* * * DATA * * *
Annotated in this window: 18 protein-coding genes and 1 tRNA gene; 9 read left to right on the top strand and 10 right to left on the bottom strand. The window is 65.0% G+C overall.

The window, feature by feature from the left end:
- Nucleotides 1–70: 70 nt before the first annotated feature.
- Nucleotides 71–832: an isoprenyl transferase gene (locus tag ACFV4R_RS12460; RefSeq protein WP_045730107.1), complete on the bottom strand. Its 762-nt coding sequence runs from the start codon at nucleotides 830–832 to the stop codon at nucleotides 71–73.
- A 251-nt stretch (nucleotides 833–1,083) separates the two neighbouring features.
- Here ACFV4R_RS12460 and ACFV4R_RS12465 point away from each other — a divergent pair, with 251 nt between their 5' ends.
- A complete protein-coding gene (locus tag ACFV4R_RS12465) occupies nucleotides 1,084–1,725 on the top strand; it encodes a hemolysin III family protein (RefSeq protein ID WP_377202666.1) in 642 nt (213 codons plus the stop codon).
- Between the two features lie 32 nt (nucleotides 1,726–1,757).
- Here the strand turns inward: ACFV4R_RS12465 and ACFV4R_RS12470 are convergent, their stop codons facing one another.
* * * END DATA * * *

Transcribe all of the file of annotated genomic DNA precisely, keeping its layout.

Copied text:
Annotated in this window: 18 protein-coding genes and 1 tRNA gene; 9 read left to right on the top strand and 10 right to left on the bottom strand. The window is 65.0% G+C overall.

The window, feature by feature from the left end:
- Nucleotides 1–70: 70 nt before the first annotated feature.
- Nucleotides 71–832: an isoprenyl transferase gene (locus tag ACFV4R_RS12460; RefSeq protein WP_045730107.1), complete on the bottom strand. Its 762-nt coding sequence runs from the start codon at nucleotides 830–832 to the stop codon at nucleotides 71–73.
- A 251-nt stretch (nucleotides 833–1,083) separates the two neighbouring features.
- Here ACFV4R_RS12460 and ACFV4R_RS12465 point away from each other — a divergent pair, with 251 nt between their 5' ends.
- A complete protein-coding gene (locus tag ACFV4R_RS12465) occupies nucleotides 1,084–1,725 on the top strand; it encodes a hemolysin III family protein (RefSeq protein ID WP_377202666.1) in 642 nt (213 codons plus the stop codon).
- Between the two features lie 32 nt (nucleotides 1,726–1,757).
- Here the strand turns inward: ACFV4R_RS12465 and ACFV4R_RS12470 are convergent, their stop codons facing one another.